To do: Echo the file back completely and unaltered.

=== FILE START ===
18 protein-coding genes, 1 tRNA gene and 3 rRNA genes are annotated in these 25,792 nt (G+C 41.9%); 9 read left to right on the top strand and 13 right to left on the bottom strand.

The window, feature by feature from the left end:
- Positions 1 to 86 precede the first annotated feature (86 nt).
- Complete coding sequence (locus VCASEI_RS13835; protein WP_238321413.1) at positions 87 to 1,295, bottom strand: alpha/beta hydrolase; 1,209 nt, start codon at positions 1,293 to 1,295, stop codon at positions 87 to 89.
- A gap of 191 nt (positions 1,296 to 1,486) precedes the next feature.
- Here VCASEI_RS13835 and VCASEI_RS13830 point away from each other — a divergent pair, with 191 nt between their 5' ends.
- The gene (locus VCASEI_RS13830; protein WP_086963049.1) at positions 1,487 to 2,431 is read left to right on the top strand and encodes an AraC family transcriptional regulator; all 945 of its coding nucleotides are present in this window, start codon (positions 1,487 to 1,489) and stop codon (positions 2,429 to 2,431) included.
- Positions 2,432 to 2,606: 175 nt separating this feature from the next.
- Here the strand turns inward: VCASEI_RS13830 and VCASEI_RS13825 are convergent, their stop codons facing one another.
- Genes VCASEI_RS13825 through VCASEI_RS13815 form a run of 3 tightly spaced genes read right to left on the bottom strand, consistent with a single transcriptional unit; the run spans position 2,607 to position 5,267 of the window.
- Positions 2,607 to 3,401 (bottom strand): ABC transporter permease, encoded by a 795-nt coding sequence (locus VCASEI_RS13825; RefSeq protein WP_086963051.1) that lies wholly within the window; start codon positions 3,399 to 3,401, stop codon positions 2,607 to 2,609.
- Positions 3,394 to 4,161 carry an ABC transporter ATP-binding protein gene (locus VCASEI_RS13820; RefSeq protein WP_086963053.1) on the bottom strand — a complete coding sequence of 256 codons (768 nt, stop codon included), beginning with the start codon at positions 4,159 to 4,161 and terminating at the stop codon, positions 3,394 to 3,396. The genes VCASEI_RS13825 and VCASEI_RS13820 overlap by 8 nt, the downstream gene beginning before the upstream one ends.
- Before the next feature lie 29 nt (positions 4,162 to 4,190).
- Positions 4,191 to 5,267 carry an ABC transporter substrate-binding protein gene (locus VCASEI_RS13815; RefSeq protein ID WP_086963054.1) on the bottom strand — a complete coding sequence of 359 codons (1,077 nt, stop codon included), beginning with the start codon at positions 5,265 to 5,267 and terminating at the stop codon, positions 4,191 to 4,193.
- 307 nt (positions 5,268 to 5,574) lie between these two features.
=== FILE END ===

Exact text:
18 protein-coding genes, 1 tRNA gene and 3 rRNA genes are annotated in these 25,792 nt (G+C 41.9%); 9 read left to right on the top strand and 13 right to left on the bottom strand.

The window, feature by feature from the left end:
- Positions 1 to 86 precede the first annotated feature (86 nt).
- Complete coding sequence (locus VCASEI_RS13835; protein WP_238321413.1) at positions 87 to 1,295, bottom strand: alpha/beta hydrolase; 1,209 nt, start codon at positions 1,293 to 1,295, stop codon at positions 87 to 89.
- A gap of 191 nt (positions 1,296 to 1,486) precedes the next feature.
- Here VCASEI_RS13835 and VCASEI_RS13830 point away from each other — a divergent pair, with 191 nt between their 5' ends.
- The gene (locus VCASEI_RS13830; protein WP_086963049.1) at positions 1,487 to 2,431 is read left to right on the top strand and encodes an AraC family transcriptional regulator; all 945 of its coding nucleotides are present in this window, start codon (positions 1,487 to 1,489) and stop codon (positions 2,429 to 2,431) included.
- Positions 2,432 to 2,606: 175 nt separating this feature from the next.
- Here the strand turns inward: VCASEI_RS13830 and VCASEI_RS13825 are convergent, their stop codons facing one another.
- Genes VCASEI_RS13825 through VCASEI_RS13815 form a run of 3 tightly spaced genes read right to left on the bottom strand, consistent with a single transcriptional unit; the run spans position 2,607 to position 5,267 of the window.
- Positions 2,607 to 3,401 (bottom strand): ABC transporter permease, encoded by a 795-nt coding sequence (locus VCASEI_RS13825; RefSeq protein WP_086963051.1) that lies wholly within the window; start codon positions 3,399 to 3,401, stop codon positions 2,607 to 2,609.
- Positions 3,394 to 4,161 carry an ABC transporter ATP-binding protein gene (locus VCASEI_RS13820; RefSeq protein WP_086963053.1) on the bottom strand — a complete coding sequence of 256 codons (768 nt, stop codon included), beginning with the start codon at positions 4,159 to 4,161 and terminating at the stop codon, positions 3,394 to 3,396. The genes VCASEI_RS13825 and VCASEI_RS13820 overlap by 8 nt, the downstream gene beginning before the upstream one ends.
- Before the next feature lie 29 nt (positions 4,162 to 4,190).
- Positions 4,191 to 5,267 carry an ABC transporter substrate-binding protein gene (locus VCASEI_RS13815; RefSeq protein ID WP_086963054.1) on the bottom strand — a complete coding sequence of 359 codons (1,077 nt, stop codon included), beginning with the start codon at positions 5,265 to 5,267 and terminating at the stop codon, positions 4,191 to 4,193.
- 307 nt (positions 5,268 to 5,574) lie between these two features.